Study Finds Divorce On The Rise, Even Among Baby Boomers

June 8, 2014

A new report published by the University of Minnesota finds that the divorce rate is on the rise, particularly among older Americans. According to Steven Ruggles, director of the Minnesota Population Center at the University of Minnesota and co-author of the report, roughly half of all marriages end in divorce. Also, the baby boomer generation appears to be getting divorced at a faster rate. The published report can be found here.

Why do people wait to get divorced?

One main reason people wait to get divorced is because they want to make sure they are financially secure before on a new life of their own. Additionally, many people find that it is cheaper and less disruptive to part ways after the children graduate high school and leave the home. By not having to deal with child custody and child support issues, the amount of potential conflict in a divorce can substantially decrease.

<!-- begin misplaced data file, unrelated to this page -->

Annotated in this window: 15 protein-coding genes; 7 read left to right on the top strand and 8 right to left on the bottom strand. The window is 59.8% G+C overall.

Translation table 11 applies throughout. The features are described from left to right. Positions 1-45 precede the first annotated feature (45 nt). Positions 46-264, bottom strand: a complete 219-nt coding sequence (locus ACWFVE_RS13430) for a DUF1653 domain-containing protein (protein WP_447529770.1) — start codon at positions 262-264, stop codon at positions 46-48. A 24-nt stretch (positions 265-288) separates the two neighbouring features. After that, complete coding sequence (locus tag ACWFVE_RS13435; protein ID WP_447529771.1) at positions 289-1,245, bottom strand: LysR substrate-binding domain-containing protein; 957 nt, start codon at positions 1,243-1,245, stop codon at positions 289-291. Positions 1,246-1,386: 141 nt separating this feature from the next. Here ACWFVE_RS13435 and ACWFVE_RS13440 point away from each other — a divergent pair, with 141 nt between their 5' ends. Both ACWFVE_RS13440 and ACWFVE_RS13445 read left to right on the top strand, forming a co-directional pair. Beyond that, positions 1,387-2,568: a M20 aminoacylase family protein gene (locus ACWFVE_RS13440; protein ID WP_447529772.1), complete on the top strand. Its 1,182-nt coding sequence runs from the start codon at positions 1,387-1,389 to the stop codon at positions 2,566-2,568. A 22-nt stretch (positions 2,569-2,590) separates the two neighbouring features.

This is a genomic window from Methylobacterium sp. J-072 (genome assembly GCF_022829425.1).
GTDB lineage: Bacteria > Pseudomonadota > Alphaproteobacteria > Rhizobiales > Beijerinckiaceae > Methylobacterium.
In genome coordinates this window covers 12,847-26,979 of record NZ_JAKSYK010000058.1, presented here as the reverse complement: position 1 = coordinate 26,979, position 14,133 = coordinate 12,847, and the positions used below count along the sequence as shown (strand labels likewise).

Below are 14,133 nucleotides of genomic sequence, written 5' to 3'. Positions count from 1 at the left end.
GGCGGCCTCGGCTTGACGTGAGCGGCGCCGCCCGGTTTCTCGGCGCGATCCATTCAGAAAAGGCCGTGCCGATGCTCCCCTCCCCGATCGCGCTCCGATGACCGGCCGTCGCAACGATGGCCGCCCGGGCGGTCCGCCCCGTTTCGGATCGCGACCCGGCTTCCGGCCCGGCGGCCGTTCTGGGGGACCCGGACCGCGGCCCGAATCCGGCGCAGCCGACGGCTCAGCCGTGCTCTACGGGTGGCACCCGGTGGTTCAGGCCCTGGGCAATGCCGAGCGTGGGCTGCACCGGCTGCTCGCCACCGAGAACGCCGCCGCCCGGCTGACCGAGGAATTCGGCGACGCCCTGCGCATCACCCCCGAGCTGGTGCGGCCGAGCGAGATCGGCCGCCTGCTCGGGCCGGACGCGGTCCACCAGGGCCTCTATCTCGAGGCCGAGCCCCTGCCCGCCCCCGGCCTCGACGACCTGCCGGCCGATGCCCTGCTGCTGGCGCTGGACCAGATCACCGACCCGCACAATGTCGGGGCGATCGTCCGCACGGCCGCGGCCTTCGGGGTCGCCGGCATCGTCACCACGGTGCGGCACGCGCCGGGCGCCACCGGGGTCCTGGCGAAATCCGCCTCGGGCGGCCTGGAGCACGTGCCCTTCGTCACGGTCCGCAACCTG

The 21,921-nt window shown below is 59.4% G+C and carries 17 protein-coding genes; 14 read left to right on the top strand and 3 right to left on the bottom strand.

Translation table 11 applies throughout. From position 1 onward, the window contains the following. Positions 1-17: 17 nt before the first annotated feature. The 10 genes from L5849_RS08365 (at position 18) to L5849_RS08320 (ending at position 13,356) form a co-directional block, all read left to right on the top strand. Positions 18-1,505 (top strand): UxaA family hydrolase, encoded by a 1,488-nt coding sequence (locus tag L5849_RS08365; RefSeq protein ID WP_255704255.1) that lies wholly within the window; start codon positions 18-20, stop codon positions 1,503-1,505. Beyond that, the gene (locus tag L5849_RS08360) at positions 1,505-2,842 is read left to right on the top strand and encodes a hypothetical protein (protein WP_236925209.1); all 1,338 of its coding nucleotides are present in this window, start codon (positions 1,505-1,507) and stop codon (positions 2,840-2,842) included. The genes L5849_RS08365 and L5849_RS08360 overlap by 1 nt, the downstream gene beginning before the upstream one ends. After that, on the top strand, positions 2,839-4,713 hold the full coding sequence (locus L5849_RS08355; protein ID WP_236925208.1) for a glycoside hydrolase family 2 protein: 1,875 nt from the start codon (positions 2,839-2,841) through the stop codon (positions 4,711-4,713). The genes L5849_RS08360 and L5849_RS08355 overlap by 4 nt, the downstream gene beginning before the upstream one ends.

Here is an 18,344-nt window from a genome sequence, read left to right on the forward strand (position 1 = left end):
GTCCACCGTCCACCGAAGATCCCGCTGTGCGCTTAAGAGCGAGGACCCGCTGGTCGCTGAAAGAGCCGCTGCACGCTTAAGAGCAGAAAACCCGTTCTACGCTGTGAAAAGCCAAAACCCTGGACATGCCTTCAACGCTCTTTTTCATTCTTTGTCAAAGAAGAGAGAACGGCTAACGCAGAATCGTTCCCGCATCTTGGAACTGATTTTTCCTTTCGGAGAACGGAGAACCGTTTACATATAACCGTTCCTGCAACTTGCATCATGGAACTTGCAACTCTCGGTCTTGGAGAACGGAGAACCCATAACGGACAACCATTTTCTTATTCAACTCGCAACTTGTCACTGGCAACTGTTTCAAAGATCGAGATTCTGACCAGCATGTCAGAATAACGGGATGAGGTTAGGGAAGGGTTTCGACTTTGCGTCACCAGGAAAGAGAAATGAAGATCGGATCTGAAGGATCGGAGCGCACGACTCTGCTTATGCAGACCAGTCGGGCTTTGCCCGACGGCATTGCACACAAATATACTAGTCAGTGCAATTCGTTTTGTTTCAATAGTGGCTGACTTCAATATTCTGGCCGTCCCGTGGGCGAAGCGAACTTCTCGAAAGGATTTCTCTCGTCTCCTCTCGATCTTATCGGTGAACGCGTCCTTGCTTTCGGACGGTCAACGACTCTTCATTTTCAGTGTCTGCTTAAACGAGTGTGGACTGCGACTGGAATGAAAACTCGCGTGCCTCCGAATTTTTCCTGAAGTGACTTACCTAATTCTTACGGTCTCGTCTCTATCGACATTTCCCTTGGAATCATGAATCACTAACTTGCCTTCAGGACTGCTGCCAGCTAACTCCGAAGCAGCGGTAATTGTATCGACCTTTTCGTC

Getting Divorced in Duluth, MN

If you or your spouse are contemplating a divorce in Duluth, MN, or the surrounding area, contact the divorce lawyers at Poole Law Office PLLC. We offer a complimentary consultation and will work hard to achieve the best outcome. Call our office now at 218-461-0247.

DWI Suspect Arrested With Jell-O Shots Allegedly In Her Pocket

June 4, 2014

A Minnesota woman is charged with DWI after police allegedly pulled her over for swerving and found Jell-O shots in her pockets. According to law enforcement, her blood-alcohol concentration was 0.136, and she has been arrested for drunk driving approximately five times in the past. The complete story can be found here.